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Chaperones, Quality Control, and Turnover

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Laura Parker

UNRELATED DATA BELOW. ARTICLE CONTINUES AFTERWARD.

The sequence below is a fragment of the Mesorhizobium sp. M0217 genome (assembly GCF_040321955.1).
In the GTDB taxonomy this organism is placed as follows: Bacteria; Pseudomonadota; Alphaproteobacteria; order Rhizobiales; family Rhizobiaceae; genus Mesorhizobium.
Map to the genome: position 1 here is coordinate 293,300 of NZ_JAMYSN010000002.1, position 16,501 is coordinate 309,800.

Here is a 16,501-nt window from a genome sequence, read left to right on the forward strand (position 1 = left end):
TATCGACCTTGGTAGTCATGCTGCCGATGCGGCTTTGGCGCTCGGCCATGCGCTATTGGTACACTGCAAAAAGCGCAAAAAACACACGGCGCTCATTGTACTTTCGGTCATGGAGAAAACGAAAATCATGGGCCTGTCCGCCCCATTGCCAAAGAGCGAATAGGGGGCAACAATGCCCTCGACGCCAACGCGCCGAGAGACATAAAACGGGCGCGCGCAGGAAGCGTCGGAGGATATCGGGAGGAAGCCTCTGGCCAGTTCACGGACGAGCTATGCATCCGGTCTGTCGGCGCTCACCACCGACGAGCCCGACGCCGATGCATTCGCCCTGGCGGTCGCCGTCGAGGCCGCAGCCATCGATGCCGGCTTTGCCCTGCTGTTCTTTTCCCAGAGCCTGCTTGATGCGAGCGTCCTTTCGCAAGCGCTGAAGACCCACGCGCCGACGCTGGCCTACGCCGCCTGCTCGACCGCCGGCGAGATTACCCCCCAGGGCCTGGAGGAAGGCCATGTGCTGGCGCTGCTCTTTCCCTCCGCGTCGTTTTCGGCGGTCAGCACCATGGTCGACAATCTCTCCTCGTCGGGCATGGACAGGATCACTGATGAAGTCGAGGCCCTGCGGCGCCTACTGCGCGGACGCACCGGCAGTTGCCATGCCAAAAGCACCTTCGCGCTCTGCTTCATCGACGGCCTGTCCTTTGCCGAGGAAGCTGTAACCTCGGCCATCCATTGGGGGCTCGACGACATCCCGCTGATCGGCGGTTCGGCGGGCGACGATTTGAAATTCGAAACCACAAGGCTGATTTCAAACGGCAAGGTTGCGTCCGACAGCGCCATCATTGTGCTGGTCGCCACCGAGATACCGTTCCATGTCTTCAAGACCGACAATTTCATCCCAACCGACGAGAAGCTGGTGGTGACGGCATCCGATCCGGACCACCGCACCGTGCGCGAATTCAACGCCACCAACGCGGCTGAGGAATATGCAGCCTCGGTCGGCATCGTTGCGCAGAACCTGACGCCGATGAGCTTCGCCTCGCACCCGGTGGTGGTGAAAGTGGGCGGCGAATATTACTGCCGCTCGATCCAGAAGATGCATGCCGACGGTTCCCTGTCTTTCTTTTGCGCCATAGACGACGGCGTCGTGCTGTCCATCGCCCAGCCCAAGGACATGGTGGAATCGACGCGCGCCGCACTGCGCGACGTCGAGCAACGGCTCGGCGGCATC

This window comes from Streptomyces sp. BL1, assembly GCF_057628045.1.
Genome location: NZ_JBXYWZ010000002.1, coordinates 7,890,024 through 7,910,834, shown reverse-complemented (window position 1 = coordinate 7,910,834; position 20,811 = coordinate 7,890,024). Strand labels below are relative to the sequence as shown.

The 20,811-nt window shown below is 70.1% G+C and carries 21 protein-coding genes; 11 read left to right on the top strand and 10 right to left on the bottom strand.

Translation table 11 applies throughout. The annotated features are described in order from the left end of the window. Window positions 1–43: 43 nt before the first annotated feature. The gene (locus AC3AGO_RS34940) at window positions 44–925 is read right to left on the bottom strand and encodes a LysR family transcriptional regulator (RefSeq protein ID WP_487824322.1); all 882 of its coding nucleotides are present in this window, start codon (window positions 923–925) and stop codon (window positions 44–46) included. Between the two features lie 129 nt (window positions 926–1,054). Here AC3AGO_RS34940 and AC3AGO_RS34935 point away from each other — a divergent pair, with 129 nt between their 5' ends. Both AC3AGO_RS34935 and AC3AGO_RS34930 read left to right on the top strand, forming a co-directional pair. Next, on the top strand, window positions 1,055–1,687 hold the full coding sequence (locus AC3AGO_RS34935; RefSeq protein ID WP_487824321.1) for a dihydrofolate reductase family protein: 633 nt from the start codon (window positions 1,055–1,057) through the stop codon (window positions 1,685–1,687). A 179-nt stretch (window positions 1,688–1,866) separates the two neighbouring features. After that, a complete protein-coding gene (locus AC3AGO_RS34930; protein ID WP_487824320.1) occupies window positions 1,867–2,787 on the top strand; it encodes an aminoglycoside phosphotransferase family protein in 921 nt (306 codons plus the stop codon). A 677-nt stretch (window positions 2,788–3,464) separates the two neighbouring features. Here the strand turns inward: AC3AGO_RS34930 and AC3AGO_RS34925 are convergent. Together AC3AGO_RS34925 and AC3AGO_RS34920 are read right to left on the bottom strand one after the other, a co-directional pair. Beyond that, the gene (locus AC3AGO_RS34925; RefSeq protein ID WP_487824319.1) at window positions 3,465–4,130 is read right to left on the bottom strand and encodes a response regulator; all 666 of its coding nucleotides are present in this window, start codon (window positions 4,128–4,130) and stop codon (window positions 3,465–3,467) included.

Chaperones, Quality Control, and Turnover Molecular Chaperones • Protein that binds a non-native conformation of another protein and by controlled binding and release, facilitates it correct fate • Prevent incorrect interactions within and between non-native polypeptides • Increase yield but not the rate of folding reactions • Differ from folding catalysts, which actually accelerate intrinsically slow steps in the folding of proteins • Binding to substrate polypeptides is reversible and dependent on ATP hydrolysis Turnover • Degradation occurs continuously over the lifetime of the cell (whether dividing or not) • Best known pathways  lysosomal and ubiquitin-mediated • Regulation  activity of hydrolysis catalyzing enzymes must be tightly regulated • 2 general strategies for regulation o compartmentalization o selective activation • lifespan of a molecule  half-life Lipid degradation • The division between degradation and remodeling is indistinct  individual lipids can be rapidly remodeled through simple reactions • Glycerophospholipids o Some degraded in lysosomes o Remodeling is the more likely fate  Both fatty acyl chains and headgroups can be exchanged for another  Also important in signal transduction • Phingolipids o Degradation and remodeling is centralized in the cell o Degraded to ceramide predominantly in lysosomes o Sugar resides removed sequentially by lysosomal glycosidases • Cholesterol o Turnover is completely different than the other 2 major classes of lipids o Cells cannot degrade o Levels are determines bu a complex balance of andogenous synthesis, uptake of extracellular cholesterol, and efflux of intracellular to vascular fluids Protein degradation • Functions o Disposal of abnormal protins o Metabolic ctrl o Cell differentiation and development o Cell cycle and proliferation ctrl o Antigen presentation • Characteristics o Turnover is extensive o Degradation of most proteins appears to be random o Individual proteins, even within the same organelle, turnover at very different rates o Key regulatory proteins have very short half-lives, or are degraded specifically at a given point in the cell cycle o Intrinsic rate of degradation of a protein is determined at 2 levels  Global properties (size, charge, flexibility, hydrophobicity, folding & assembly)  Specific sequence or structural motfs (degradation signals) o Rates can be altered by increasing the activity of a degradation pathway or by exposing a degradation motif Degradation by proteasomes • Soluble proteolytic systems in the cytosol and nucleus that degrade most short-lived proteins. • Two forms: o 20S o 26S • Two complexes that make up the proteasome o The core (20S) o The cap (19S) • The different catalytics subunits of the 20S proteasome cleave peptide bonds carboxy-terminal to basic, hydrophobic, and acidic amino acid residues. • The 26S particle seems to degrade proteins tagged with ubiquitin in an ATP- dependent manner • Ubiquitin  a highly conserved, ubiquitous protein of 76 AA o Is reversibly joined to other proteins in a series of rxns • 3 classes enzymes required for ubiquitination (E1, E2, E3) • E1 activates ubiquitin, and activated ubiquitin is then conjugated to one of the E2 enzymes • Ubiquitin is transferred to a substrate protein conjunction with an E3 proteins (ubiquitin ligase). E3 is required for the recognition of substrates. • The C-terminal glycine residue of ubiquitin forms an isopeptide bond with the ε-amino group of lysines in target proteins • A specific lysine in ubiquitin (Lys48) can then serve as an acceptor for another ubiquitin to generate multiubiquinated substrates. • Motifs that specify ubiquitination o The N-end rule  Some AA at the N-terminal were found to be destabilizing (Phe, Leu, Trp, Tyr, Arg, Lys, His)  One class of E3 enzymes might recognize these destabilizing N-termini and allow ubiquitination and subsequent degradation  Few cytosolic or nuclear proteins have desta
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